Insights on Overreach

There are a couple of insights to be gleaned from this unusually aggressive case of policy overreach.

First, the new turn in the administration’s Iran policy appears to mark a decisive defeat for President Donald Trump in his long-running battle with his foreign policy minders. It is now very unlikely Trump will achieve any of his policy objectives, a number of which represent useful alternatives to the stunningly shambolic strategies advanced by Pompeo, National Security Advisor John Bolton, and other zealots in the administration.

Weakened by relentless “Russia-gate” investigations, for instance, the president has little chance now of improving ties with Moscow or negotiating with adversaries such as Iran and North Korea, as he has long advocated.

In a Face the Nation interview Sunday, Iranian Foreign Minister Mohammad Javad Zarif said Tehran would be open to bilateral talks under the right conditions. It was the second time in a week that Zarif made this point. But those around Trump, not least Bolton and Pompeo, are sure to block any such prospect—or sabotage talks if they do take place, as they did Trump’s second summit with Kim Jong-un, North Korea’s leader, in late February.  

Second, this administration’s foreign policy has steadily assumed an irrational character that may be unprecedented in U.S. history. This is perilous. The administration’s near-paranoiac hostility toward Pyongyang and Moscow are cases in point. So is its evident indifference to alienating longstanding allies across the Atlantic and in Asia. As of this week, however, Pompeo’s  “down to zero” policy makes Iran the most immediate danger.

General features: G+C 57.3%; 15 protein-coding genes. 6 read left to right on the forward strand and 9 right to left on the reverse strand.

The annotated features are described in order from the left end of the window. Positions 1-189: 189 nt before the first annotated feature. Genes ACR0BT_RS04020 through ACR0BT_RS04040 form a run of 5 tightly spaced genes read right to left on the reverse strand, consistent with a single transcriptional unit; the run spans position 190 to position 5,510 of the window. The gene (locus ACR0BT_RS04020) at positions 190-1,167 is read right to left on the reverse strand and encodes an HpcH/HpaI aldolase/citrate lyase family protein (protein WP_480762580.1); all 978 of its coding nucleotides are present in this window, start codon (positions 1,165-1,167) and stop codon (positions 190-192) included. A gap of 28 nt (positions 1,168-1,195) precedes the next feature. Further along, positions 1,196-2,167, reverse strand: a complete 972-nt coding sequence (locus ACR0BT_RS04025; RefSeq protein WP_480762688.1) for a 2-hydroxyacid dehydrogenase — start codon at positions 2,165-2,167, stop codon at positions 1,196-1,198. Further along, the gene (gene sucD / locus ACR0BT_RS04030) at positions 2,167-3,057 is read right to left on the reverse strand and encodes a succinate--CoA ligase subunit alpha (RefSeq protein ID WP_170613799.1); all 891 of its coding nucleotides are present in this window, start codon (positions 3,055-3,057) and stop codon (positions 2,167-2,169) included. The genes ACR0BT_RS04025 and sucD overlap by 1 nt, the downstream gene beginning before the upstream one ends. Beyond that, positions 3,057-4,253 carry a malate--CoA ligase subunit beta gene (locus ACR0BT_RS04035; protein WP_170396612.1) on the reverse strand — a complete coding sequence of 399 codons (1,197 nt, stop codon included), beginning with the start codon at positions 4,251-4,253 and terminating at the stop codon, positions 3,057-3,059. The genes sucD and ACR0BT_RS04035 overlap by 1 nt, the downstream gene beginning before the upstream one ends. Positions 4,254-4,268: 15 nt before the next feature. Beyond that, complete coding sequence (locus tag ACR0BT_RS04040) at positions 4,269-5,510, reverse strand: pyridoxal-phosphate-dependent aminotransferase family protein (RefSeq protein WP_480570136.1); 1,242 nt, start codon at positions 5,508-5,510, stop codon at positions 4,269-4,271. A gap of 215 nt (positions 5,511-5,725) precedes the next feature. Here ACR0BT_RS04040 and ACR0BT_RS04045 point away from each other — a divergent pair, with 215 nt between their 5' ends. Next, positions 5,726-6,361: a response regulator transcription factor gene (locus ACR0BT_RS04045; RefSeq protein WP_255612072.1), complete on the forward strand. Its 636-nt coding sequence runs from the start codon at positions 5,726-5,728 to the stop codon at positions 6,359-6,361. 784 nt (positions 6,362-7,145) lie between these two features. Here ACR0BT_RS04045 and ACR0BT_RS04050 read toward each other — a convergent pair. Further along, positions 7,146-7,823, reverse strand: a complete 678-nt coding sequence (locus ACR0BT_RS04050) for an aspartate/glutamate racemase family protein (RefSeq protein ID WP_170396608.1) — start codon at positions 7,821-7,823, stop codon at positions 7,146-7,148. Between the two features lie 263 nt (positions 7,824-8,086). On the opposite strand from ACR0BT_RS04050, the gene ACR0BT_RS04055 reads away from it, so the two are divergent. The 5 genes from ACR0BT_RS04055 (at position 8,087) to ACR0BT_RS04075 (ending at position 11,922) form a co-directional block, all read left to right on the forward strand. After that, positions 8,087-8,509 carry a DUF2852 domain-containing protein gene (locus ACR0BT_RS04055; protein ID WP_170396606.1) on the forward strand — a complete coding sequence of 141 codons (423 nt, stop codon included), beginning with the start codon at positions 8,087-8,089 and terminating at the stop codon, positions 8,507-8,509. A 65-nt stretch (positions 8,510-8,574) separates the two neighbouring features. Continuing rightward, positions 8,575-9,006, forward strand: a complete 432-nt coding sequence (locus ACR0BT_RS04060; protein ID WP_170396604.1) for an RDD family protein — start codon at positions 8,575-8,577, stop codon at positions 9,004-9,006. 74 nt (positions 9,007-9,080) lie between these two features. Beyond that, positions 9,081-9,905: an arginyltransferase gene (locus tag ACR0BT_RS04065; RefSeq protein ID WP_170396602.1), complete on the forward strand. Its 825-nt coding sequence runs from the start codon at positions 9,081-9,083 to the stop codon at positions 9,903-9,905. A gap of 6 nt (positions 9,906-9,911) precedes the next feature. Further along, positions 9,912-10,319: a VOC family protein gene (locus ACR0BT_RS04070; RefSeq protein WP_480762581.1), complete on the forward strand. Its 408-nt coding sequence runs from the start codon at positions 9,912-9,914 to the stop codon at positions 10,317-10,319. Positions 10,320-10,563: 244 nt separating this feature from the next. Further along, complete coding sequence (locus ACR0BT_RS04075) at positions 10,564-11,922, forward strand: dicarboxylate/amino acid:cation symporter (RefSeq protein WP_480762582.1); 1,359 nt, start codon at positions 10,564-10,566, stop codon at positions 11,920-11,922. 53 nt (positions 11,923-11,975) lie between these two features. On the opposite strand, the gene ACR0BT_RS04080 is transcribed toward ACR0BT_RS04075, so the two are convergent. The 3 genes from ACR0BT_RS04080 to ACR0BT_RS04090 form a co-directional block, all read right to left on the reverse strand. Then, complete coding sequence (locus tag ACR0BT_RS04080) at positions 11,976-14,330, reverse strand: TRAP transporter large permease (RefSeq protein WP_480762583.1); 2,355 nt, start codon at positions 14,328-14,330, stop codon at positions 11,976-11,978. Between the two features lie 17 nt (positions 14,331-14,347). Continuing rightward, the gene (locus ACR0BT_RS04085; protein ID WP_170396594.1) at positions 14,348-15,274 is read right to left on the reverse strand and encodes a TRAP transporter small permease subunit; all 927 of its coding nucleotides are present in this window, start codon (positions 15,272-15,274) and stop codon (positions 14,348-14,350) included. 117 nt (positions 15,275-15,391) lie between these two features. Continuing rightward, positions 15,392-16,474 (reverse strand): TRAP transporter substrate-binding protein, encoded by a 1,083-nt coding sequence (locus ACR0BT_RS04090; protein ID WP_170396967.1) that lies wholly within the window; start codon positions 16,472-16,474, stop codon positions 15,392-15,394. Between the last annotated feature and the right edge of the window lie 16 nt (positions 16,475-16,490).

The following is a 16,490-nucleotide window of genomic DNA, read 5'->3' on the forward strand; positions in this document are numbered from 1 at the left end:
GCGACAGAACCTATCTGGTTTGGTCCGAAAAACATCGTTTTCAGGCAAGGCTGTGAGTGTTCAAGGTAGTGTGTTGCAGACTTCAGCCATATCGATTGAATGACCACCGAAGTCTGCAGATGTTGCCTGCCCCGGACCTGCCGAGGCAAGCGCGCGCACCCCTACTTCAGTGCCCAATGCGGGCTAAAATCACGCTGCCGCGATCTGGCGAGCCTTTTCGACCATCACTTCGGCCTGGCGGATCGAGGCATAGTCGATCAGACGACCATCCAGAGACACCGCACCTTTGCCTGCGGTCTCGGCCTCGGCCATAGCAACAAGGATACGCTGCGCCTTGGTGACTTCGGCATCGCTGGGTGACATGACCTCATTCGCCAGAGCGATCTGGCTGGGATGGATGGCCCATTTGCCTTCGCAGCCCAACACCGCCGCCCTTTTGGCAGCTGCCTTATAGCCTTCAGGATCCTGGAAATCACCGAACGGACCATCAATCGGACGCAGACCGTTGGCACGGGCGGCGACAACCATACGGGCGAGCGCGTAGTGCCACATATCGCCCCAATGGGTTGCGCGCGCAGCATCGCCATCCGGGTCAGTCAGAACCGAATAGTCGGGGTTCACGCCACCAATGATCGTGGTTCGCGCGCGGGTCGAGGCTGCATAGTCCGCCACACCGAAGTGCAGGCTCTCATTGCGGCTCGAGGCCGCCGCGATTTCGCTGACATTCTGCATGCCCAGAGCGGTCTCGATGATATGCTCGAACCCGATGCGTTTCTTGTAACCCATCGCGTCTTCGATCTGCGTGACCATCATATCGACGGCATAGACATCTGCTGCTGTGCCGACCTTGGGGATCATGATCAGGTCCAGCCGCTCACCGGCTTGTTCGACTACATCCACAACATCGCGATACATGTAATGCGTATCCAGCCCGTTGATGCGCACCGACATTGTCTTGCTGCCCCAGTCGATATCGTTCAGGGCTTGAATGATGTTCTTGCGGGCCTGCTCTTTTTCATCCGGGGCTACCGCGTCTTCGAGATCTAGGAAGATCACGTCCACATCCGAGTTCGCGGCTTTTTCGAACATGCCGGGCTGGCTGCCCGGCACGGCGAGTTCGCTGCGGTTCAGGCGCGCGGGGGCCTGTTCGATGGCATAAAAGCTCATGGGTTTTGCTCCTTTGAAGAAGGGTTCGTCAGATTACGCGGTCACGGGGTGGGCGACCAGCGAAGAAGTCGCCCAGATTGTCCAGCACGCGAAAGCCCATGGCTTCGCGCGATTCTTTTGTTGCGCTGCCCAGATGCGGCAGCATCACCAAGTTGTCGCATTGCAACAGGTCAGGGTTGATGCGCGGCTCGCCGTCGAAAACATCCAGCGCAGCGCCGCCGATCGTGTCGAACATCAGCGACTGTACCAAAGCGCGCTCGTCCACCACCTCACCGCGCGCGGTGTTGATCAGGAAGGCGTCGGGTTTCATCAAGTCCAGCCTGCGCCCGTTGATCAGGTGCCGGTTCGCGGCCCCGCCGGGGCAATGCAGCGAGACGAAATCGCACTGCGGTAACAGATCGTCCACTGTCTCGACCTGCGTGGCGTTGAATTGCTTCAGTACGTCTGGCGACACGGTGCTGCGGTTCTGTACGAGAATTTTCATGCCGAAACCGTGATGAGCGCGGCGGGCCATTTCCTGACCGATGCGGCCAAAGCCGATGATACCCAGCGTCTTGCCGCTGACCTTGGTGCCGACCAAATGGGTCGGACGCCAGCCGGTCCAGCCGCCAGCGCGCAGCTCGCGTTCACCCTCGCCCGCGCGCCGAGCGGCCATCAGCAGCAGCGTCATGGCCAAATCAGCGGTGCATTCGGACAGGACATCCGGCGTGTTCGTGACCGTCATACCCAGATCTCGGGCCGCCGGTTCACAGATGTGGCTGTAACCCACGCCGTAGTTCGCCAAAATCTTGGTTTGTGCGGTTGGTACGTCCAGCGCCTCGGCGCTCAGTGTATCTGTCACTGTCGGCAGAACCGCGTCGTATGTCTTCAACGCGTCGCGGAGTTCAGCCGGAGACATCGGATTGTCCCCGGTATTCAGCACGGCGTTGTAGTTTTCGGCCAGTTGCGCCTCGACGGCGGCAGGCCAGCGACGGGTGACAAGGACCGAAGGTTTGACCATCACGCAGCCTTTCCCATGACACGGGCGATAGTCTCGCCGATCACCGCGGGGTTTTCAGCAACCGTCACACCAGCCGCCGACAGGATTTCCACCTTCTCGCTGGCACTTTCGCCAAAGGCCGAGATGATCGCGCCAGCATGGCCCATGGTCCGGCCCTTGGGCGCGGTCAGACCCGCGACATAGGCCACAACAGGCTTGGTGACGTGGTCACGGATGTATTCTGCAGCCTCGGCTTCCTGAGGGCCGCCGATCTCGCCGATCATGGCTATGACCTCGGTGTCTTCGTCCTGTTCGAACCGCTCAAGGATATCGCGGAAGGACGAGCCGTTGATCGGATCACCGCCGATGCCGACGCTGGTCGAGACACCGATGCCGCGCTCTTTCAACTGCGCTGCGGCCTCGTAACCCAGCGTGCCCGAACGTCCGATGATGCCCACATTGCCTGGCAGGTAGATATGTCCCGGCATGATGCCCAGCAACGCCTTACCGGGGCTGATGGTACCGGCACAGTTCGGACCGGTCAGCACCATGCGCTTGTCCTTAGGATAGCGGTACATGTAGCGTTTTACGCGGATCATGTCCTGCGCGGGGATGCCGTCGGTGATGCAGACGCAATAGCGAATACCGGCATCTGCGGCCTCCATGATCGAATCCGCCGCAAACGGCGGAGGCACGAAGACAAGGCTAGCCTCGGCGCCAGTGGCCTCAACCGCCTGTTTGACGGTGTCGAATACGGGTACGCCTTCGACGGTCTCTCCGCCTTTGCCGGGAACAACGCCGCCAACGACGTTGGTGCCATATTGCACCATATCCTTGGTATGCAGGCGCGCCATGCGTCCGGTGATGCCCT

Persian Gulf Chokepoint

Iranian officials, including Zarif, now threaten to close the Strait of Hormuz, chokepoint of the Persian Gulf, if Iranian tankers are prevented from passing through it. This is an indirect warning that the Iranian military could confront the U.S. Fifth Fleet, which operates in the Gulf and adjacent waters.

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A sharp spike in oil prices is another danger with which the administration now lands itself. Taken together, U.S. sanctions against Venezuela and Iran are intended to take roughly 2 million barrels of oil a day out of the market.

Saudi Arabia has pledged to make up the lost supply, but many analysts question its ability to sustain an increase in output given the advancing depletion of its long-productive Ghawar field. Spare capacity among producers is already wafer-thin. Do we need to risk another oil crisis, given the flagging global economy? 

Trump’s foreign policy minders also risk alienating allies — South Korea, Japan, India, the Europeans — whose cooperation the U.S. needs on numerous other policy questions. In the case of China, the administration puts progress on a nearly complete trade deal and Beijing’s leverage with North Korea in jeopardy.